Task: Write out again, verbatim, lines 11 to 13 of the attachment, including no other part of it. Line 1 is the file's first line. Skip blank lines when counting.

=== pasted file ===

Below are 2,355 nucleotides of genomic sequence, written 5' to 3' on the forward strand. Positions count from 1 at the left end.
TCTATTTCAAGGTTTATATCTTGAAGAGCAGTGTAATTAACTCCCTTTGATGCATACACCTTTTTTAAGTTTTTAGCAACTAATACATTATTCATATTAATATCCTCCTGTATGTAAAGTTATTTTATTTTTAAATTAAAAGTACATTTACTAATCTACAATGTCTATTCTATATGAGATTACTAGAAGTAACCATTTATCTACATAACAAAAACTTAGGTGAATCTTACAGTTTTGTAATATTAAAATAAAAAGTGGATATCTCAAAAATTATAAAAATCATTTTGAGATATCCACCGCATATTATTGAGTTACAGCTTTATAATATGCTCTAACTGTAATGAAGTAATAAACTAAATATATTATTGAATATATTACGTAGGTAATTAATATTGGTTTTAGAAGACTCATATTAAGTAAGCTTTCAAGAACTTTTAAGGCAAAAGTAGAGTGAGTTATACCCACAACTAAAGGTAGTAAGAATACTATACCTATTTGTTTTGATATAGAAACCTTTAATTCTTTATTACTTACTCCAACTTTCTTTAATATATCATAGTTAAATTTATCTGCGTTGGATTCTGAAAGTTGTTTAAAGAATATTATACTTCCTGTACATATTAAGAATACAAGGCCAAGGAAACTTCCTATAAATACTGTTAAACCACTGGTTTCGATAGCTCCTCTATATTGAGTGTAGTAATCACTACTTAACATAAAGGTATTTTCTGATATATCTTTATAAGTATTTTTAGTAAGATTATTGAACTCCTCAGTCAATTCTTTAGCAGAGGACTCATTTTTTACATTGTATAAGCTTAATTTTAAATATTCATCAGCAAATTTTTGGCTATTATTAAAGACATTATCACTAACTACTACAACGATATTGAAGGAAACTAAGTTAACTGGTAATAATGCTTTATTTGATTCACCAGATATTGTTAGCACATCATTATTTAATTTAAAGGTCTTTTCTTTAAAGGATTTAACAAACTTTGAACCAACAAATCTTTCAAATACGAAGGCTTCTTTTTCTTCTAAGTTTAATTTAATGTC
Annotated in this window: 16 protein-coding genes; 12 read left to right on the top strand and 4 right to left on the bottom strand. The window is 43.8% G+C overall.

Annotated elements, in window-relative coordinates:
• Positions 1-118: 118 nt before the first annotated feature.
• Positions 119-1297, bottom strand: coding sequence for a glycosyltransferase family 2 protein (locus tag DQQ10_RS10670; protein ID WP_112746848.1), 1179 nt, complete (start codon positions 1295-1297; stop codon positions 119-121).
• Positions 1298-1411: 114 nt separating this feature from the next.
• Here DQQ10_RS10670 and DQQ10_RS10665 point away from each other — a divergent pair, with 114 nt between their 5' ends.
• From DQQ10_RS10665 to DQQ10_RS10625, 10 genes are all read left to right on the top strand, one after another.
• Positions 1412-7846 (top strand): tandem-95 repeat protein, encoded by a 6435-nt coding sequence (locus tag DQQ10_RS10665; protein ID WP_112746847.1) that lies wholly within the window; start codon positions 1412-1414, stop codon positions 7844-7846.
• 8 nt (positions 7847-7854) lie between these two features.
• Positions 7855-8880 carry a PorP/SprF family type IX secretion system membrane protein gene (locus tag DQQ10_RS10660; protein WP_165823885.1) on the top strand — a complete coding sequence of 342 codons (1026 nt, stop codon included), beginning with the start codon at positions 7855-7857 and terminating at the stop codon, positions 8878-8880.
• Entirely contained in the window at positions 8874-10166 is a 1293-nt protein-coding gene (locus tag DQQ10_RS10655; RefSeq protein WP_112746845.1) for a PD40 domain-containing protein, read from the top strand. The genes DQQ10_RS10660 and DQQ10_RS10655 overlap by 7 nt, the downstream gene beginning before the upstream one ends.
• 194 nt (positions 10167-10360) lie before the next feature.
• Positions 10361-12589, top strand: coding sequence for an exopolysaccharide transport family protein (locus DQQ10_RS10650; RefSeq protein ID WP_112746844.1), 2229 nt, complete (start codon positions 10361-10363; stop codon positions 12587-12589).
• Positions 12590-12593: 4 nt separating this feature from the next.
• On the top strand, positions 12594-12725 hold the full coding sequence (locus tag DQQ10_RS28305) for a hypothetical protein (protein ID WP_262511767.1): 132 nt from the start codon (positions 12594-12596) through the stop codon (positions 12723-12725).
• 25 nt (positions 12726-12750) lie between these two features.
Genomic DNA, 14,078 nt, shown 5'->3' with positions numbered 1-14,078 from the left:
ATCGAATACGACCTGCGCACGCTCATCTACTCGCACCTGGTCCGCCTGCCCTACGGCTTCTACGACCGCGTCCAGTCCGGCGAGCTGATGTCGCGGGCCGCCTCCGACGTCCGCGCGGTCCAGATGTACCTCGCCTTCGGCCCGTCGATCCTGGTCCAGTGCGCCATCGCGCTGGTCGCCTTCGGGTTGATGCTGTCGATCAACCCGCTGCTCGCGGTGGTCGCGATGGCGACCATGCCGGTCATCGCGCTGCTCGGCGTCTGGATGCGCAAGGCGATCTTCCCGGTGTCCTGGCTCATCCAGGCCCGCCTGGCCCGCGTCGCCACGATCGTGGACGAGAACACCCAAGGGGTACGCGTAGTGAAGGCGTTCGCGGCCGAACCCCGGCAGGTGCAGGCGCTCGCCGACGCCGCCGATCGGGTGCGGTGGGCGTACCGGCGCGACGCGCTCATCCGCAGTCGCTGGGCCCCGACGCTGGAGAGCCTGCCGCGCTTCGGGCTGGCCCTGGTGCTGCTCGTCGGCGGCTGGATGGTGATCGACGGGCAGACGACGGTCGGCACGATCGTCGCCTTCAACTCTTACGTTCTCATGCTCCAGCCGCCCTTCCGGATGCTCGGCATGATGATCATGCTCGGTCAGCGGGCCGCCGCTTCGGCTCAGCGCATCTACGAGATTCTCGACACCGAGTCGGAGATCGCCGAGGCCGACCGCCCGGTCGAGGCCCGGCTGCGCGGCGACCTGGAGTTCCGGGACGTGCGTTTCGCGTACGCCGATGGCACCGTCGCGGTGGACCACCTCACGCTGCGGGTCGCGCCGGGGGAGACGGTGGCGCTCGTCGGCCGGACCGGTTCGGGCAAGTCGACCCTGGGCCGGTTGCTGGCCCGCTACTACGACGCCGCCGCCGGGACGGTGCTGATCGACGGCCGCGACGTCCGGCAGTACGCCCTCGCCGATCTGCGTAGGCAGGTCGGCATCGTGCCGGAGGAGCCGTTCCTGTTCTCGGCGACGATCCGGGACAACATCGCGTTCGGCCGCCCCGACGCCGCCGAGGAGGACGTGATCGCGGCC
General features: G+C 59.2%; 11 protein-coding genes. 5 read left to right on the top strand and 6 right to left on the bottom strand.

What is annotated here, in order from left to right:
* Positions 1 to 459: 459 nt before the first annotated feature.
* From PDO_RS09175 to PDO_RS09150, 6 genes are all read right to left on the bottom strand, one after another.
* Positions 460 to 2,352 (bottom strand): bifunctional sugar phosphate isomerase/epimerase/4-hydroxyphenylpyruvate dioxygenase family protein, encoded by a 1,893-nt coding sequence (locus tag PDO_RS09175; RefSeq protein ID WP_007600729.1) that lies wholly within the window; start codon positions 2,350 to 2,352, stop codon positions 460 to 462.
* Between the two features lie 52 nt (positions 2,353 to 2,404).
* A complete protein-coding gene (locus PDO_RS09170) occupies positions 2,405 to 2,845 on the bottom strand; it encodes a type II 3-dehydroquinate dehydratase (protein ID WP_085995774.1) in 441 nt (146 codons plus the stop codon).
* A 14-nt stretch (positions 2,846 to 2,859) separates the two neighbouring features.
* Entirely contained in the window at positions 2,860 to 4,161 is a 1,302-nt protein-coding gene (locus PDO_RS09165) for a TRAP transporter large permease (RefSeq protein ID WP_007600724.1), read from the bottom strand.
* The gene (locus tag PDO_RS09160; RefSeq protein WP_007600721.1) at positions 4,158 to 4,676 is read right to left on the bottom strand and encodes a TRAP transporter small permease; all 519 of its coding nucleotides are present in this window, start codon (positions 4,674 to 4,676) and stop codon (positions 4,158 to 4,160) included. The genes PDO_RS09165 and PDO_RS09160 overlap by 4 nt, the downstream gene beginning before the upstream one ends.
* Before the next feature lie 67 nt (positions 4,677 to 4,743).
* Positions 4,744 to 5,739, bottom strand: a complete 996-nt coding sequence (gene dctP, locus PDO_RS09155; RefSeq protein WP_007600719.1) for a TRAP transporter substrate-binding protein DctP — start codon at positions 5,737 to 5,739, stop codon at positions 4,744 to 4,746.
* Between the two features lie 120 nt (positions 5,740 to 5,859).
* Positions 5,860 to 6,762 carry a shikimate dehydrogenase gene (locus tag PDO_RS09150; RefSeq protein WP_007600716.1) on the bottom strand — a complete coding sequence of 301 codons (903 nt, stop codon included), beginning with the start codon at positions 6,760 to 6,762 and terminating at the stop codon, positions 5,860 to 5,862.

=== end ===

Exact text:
• 8 nt (positions 7847-7854) lie between these two features.
• Positions 7855-8880 carry a PorP/SprF family type IX secretion system membrane protein gene (locus tag DQQ10_RS10660; protein WP_165823885.1) on the top strand — a complete coding sequence of 342 codons (1026 nt, stop codon included), beginning with the start codon at positions 7855-7857 and terminating at the stop codon, positions 8878-8880.
• Entirely contained in the window at positions 8874-10166 is a 1293-nt protein-coding gene (locus tag DQQ10_RS10655; RefSeq protein WP_112746845.1) for a PD40 domain-containing protein, read from the top strand. The genes DQQ10_RS10660 and DQQ10_RS10655 overlap by 7 nt, the downstream gene beginning before the upstream one ends.